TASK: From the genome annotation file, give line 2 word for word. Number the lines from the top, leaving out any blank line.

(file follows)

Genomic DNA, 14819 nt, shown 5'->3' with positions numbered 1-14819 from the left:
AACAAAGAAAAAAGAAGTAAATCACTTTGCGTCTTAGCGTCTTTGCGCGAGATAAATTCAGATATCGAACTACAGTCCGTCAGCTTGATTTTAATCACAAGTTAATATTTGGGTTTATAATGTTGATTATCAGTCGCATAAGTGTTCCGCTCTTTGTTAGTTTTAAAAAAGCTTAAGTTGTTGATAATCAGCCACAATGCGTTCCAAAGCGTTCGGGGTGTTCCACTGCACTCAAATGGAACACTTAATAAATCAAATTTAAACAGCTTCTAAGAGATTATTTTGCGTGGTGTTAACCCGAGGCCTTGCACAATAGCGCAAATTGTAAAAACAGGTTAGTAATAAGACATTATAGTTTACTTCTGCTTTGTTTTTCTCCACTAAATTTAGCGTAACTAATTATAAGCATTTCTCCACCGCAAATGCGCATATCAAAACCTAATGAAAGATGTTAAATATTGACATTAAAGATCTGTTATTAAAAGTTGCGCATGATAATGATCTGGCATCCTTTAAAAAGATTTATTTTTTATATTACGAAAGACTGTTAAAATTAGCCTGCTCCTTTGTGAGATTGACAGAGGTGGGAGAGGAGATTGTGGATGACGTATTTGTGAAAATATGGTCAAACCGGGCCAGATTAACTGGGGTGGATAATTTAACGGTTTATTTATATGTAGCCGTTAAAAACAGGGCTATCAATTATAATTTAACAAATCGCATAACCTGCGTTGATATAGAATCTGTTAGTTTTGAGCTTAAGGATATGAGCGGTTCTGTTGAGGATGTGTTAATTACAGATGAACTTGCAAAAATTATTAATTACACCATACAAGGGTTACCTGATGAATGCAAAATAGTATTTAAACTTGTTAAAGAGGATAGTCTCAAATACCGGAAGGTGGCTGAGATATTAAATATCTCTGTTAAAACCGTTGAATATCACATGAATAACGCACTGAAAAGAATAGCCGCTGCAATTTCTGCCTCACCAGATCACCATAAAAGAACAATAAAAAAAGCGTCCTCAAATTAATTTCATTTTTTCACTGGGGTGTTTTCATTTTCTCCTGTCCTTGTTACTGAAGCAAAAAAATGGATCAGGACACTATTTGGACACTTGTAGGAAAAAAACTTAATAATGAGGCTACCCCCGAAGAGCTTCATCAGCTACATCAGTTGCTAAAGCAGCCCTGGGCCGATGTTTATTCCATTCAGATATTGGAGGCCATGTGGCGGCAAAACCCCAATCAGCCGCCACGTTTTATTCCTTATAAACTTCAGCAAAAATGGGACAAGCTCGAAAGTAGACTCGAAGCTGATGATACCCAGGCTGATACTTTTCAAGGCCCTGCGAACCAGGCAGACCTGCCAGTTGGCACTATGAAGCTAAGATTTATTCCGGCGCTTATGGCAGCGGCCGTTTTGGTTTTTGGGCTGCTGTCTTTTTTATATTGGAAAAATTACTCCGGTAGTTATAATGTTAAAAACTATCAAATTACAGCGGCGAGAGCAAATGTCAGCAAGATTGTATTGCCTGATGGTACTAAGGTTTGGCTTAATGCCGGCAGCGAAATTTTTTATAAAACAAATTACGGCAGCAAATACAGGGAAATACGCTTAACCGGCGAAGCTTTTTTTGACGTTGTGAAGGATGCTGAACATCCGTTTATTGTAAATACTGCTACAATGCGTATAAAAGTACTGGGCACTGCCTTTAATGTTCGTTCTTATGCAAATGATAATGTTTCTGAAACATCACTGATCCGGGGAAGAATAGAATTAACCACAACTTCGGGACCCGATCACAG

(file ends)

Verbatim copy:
AACAAAGAAAAAAGAAGTAAATCACTTTGCGTCTTAGCGTCTTTGCGCGAGATAAATTCAGATATCGAACTACAGTCCGTCAGCTTGATTTTAATCACAAGTTAATATTTGGGTTTATAATGTTGATTATCAGTCGCATAAGTGTTCCGCTCTTTGTTAGTTTTAAAAAAGCTTAAGTTGTTGATAATCAGCCACAATGCGTTCCAAAGCGTTCGGGGTGTTCCACTGCACTCAAATGGAACACTTAATAAATCAAATTTAAACAGCTTCTAAGAGATTATTTTGCGTGGTGTTAACCCGAGGCCTTGCACAATAGCGCAAATTGTAAAAACAGGTTAGTAATAAGACATTATAGTTTACTTCTGCTTTGTTTTTCTCCACTAAATTTAGCGTAACTAATTATAAGCATTTCTCCACCGCAAATGCGCATATCAAAACCTAATGAAAGATGTTAAATATTGACATTAAAGATCTGTTATTAAAAGTTGCGCATGATAATGATCTGGCATCCTTTAAAAAGATTTATTTTTTATATTACGAAAGACTGTTAAAATTAGCCTGCTCCTTTGTGAGATTGACAGAGGTGGGAGAGGAGATTGTGGATGACGTATTTGTGAAAATATGGTCAAACCGGGCCAGATTAACTGGGGTGGATAATTTAACGGTTTATTTATATGTAGCCGTTAAAAACAGGGCTATCAATTATAATTTAACAAATCGCATAACCTGCGTTGATATAGAATCTGTTAGTTTTGAGCTTAAGGATATGAGCGGTTCTGTTGAGGATGTGTTAATTACAGATGAACTTGCAAAAATTATTAATTACACCATACAAGGGTTACCTGATGAATGCAAAATAGTATTTAAACTTGTTAAAGAGGATAGTCTCAAATACCGGAAGGTGGCTGAGATATTAAATATCTCTGTTAAAACCGTTGAATATCACATGAATAACGCACTGAAAAGAATAGCCGCTGCAATTTCTGCCTCACCAGATCACCATAAAAGAACAATAAAAAAAGCGTCCTCAAATTAATTTCATTTTTTCACTGGGGTGTTTTCATTTTCTCCTGTCCTTGTTACTGAAGCAAAAAAATGGATCAGGACACTATTTGGACACTTGTAGGAAAAAAACTTAATAATGAGGCTACCCCCGAAGAGCTTCATCAGCTACATCAGTTGCTAAAGCAGCCCTGGGCCGATGTTTATTCCATTCAGATATTGGAGGCCATGTGGCGGCAAAACCCCAATCAGCCGCCACGTTTTATTCCTTATAAACTTCAGCAAAAATGGGACAAGCTCGAAAGTAGACTCGAAGCTGATGATACCCAGGCTGATACTTTTCAAGGCCCTGCGAACCAGGCAGACCTGCCAGTTGGCACTATGAAGCTAAGATTTATTCCGGCGCTTATGGCAGCGGCCGTTTTGGTTTTTGGGCTGCTGTCTTTTTTATATTGGAAAAATTACTCCGGTAGTTATAATGTTAAAAACTATCAAATTACAGCGGCGAGAGCAAATGTCAGCAAGATTGTATTGCCTGATGGTACTAAGGTTTGGCTTAATGCCGGCAGCGAAATTTTTTATAAAACAAATTACGGCAGCAAATACAGGGAAATACGCTTAACCGGCGAAGCTTTTTTTGACGTTGTGAAGGATGCTGAACATCCGTTTATTGTAAATACTGCTACAATGCGTATAAAAGTACTGGGCACTGCCTTTAATGTTCGTTCTTATGCAAATGATAATGTTTCTGAAACATCACTGATCCGGGGAAGAATAGAATTAACCACAACTTCGGGACCCGATCACAG